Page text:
Dodds 1963xix–xx: “Not only can we trace to him [Iamblichus] many individual doctrines which have an important place in the later system but the dialectical principles which throughout control its architecture the law of means terms the triadic scheme of monē prohodos and epistrophē and the mirroring at successive levels of identical structures . . . appear to have received at his hands their first systematic application”; cf. Iamblichus In Tim. Frag. 53 331 (Dillon 1973).

  • 35

    IamblichusDe Myst. 67.1–68.2.

  • 36

    IamblichusDe Myst. 16.17–17.4.

  • 37

    IamblichusDe Myst. 79.9–10.

  • 38

    IamblichusDe Myst. 19.9–10.

  • 39

    IamblichusDe Myst. 115.4–5: “the god uses our bodies as its organs.” Cf. Iamblichus De Myst. 82.1 where he says that when the soul is possessed the noetic light it “reveals the incorporeal as corporeal to the eyes of the soul by means of the eyes of the body.”

  • 40

    Butler 201437puts it this way: “The entire body of the hero in returning this way has become a sign and heroes return because they have become signs: the sēma (sign) is the hero’s body (sōma).” He then notes (37) the play on sēma as the tomb/body of the hero which becomes a pilgrimage site: “The sēma or tomb stands as the sign of this process in which the mortal has been metabolized into a fossil a crystal in which a mortal’s unique characteristics and the unrepeatable incidents of a mortal’s life become pure return.” Layne (2) and Butler (30; f.n. 29) both explain that heroes are manifestations of our erōs for divinity. They cite Proclus’s etymology of hērōs from erōs. Thus the soul’s epistrophē to the One which is driven by erōs makes the soul into a hero. As Proclus In Cratyl. 71.8–10 puts it: “It is reasonable that heroes should be named after Eros inasmuch as Eros is a ‘great daemon’ and the heroes are engendered through the cooperation of daemons;” Duvick 2007 69–70.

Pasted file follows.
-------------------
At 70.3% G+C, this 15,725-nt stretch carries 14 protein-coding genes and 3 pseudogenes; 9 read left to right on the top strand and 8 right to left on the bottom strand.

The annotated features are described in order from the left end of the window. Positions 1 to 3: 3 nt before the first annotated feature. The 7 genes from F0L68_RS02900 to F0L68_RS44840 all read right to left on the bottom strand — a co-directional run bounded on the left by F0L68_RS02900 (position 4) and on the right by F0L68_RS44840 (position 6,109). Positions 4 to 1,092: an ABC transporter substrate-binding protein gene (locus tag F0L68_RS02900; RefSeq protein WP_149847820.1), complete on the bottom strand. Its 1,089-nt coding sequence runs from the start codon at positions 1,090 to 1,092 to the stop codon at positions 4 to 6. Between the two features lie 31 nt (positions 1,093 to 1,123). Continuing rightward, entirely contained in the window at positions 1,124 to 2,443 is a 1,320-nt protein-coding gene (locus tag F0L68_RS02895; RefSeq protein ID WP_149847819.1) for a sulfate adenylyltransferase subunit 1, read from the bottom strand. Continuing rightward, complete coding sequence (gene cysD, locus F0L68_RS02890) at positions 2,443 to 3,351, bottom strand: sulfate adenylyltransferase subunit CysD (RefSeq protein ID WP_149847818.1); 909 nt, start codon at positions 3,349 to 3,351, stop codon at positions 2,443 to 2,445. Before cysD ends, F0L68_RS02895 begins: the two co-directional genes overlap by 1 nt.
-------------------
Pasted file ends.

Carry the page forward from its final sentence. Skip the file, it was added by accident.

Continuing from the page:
• 49

    IamblichusDe Myst. 272.4–11.

  • 52

    I borrow this term from Carlos Castaneda 199898who refers to the “fortress of the self” as the mental and emotional condition that pre-occupies human beings and makes us incapable of becoming sorcerers; Castaneda also refers to this state as “the dominion of self-reflection” (210) which is analogous to Adi Da’s “logic of Narcissus” supra f.n. 51.

  • 54

    IamblichusDe Myst. 65.4–5.

  • 57

    ProclusIn Alc. 150.4–23 (Westerink and O’Neill) translation modified.

  • 58

    Trungpa 1973.

  • 59

    ProclusIn Alc. 150.20 (Westerink and O’Neill).

  • 62

    DamasciusIn Phaed. 128.1–8 Westerink. Immediately following this Damascius (129.1–4) explains how the soul’s descent into a body is effected by the mirror of Dionysus and how souls (= Dionysus) recover their divinity: “The myth describes the same events as taking place in the prototype of the soul. When Dionysus projected his reflection into the mirror he followed it and was thus scattered over the universe. Apollo gathers him and brings him back to heaven for he is the purifying God and savior of Dionysus.”